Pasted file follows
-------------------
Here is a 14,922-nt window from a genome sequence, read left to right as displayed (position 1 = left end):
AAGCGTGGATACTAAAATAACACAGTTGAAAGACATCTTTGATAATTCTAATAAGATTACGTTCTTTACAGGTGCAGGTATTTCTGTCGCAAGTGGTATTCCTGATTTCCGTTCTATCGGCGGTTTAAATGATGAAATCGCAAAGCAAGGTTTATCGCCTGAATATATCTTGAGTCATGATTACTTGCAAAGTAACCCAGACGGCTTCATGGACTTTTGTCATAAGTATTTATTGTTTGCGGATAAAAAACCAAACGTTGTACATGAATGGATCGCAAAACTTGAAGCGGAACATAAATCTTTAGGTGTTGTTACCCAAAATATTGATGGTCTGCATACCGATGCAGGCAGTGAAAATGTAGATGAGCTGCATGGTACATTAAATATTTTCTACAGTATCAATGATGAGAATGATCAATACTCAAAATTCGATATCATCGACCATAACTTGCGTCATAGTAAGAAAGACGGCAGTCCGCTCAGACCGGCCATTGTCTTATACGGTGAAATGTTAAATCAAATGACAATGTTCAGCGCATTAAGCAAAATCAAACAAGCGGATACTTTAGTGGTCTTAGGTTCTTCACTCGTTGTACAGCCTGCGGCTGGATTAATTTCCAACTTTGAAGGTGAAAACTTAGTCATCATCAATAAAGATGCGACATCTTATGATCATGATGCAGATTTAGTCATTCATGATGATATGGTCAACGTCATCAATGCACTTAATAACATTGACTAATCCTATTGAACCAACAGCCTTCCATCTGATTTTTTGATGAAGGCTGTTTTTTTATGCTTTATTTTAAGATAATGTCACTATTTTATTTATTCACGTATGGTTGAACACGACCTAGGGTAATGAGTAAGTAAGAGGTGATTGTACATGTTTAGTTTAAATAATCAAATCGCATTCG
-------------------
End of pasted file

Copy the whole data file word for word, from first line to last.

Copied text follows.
Here is a 14,922-nt window from a genome sequence, read left to right as displayed (position 1 = left end):
AAGCGTGGATACTAAAATAACACAGTTGAAAGACATCTTTGATAATTCTAATAAGATTACGTTCTTTACAGGTGCAGGTATTTCTGTCGCAAGTGGTATTCCTGATTTCCGTTCTATCGGCGGTTTAAATGATGAAATCGCAAAGCAAGGTTTATCGCCTGAATATATCTTGAGTCATGATTACTTGCAAAGTAACCCAGACGGCTTCATGGACTTTTGTCATAAGTATTTATTGTTTGCGGATAAAAAACCAAACGTTGTACATGAATGGATCGCAAAACTTGAAGCGGAACATAAATCTTTAGGTGTTGTTACCCAAAATATTGATGGTCTGCATACCGATGCAGGCAGTGAAAATGTAGATGAGCTGCATGGTACATTAAATATTTTCTACAGTATCAATGATGAGAATGATCAATACTCAAAATTCGATATCATCGACCATAACTTGCGTCATAGTAAGAAAGACGGCAGTCCGCTCAGACCGGCCATTGTCTTATACGGTGAAATGTTAAATCAAATGACAATGTTCAGCGCATTAAGCAAAATCAAACAAGCGGATACTTTAGTGGTCTTAGGTTCTTCACTCGTTGTACAGCCTGCGGCTGGATTAATTTCCAACTTTGAAGGTGAAAACTTAGTCATCATCAATAAAGATGCGACATCTTATGATCATGATGCAGATTTAGTCATTCATGATGATATGGTCAACGTCATCAATGCACTTAATAACATTGACTAATCCTATTGAACCAACAGCCTTCCATCTGATTTTTTGATGAAGGCTGTTTTTTTATGCTTTATTTTAAGATAATGTCACTATTTTATTTATTCACGTATGGTTGAACACGACCTAGGGTAATGAGTAAGTAAGAGGTGATTGTACATGTTTAGTTTAAATAATCAAATCGCATTCG